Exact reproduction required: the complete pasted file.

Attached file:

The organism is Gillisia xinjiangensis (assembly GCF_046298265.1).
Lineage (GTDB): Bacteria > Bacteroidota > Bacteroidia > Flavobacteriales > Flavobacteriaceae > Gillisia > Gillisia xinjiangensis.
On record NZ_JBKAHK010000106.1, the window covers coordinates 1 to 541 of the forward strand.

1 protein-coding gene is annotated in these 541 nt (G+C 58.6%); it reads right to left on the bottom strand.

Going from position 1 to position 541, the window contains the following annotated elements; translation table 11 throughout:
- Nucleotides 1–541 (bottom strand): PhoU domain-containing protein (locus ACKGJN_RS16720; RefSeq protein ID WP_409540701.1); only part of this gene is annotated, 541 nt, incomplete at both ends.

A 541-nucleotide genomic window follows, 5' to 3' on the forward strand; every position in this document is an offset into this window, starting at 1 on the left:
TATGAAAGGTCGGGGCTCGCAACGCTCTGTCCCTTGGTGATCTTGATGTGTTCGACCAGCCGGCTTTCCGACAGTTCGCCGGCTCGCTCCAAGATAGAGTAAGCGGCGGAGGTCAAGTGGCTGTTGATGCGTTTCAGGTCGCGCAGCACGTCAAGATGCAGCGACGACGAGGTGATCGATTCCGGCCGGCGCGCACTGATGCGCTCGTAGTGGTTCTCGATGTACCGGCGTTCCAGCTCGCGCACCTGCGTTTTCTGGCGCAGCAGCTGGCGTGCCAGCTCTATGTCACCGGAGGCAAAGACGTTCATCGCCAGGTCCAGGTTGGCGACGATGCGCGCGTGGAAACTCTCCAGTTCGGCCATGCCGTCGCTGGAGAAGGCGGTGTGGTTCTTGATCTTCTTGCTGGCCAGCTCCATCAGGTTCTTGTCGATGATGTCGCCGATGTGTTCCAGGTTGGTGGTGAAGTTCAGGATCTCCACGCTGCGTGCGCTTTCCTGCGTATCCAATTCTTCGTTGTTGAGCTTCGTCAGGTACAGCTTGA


The organism is Gillisia xinjiangensis (assembly GCF_046298265.1).
Lineage (GTDB): Bacteria > Bacteroidota > Bacteroidia > Flavobacteriales > Flavobacteriaceae > Gillisia > Gillisia xinjiangensis.
On record NZ_JBKAHK010000106.1, the window covers coordinates 1 to 541 of the forward strand.

1 protein-coding gene is annotated in these 541 nt (G+C 58.6%); it reads right to left on the bottom strand.

Going from position 1 to position 541, the window contains the following annotated elements; translation table 11 throughout:
- Nucleotides 1–541 (bottom strand): PhoU domain-containing protein (locus ACKGJN_RS16720; RefSeq protein ID WP_409540701.1); only part of this gene is annotated, 541 nt, incomplete at both ends.

A 541-nucleotide genomic window follows, 5' to 3' on the forward strand; every position in this document is an offset into this window, starting at 1 on the left:
TATGAAAGGTCGGGGCTCGCAACGCTCTGTCCCTTGGTGATCTTGATGTGTTCGACCAGCCGGCTTTCCGACAGTTCGCCGGCTCGCTCCAAGATAGAGTAAGCGGCGGAGGTCAAGTGGCTGTTGATGCGTTTCAGGTCGCGCAGCACGTCAAGATGCAGCGACGACGAGGTGATCGATTCCGGCCGGCGCGCACTGATGCGCTCGTAGTGGTTCTCGATGTACCGGCGTTCCAGCTCGCGCACCTGCGTTTTCTGGCGCAGCAGCTGGCGTGCCAGCTCTATGTCACCGGAGGCAAAGACGTTCATCGCCAGGTCCAGGTTGGCGACGATGCGCGCGTGGAAACTCTCCAGTTCGGCCATGCCGTCGCTGGAGAAGGCGGTGTGGTTCTTGATCTTCTTGCTGGCCAGCTCCATCAGGTTCTTGTCGATGATGTCGCCGATGTGTTCCAGGTTGGTGGTGAAGTTCAGGATCTCCACGCTGCGTGCGCTTTCCTGCGTATCCAATTCTTCGTTGTTGAGCTTCGTCAGGTACAGCTTGA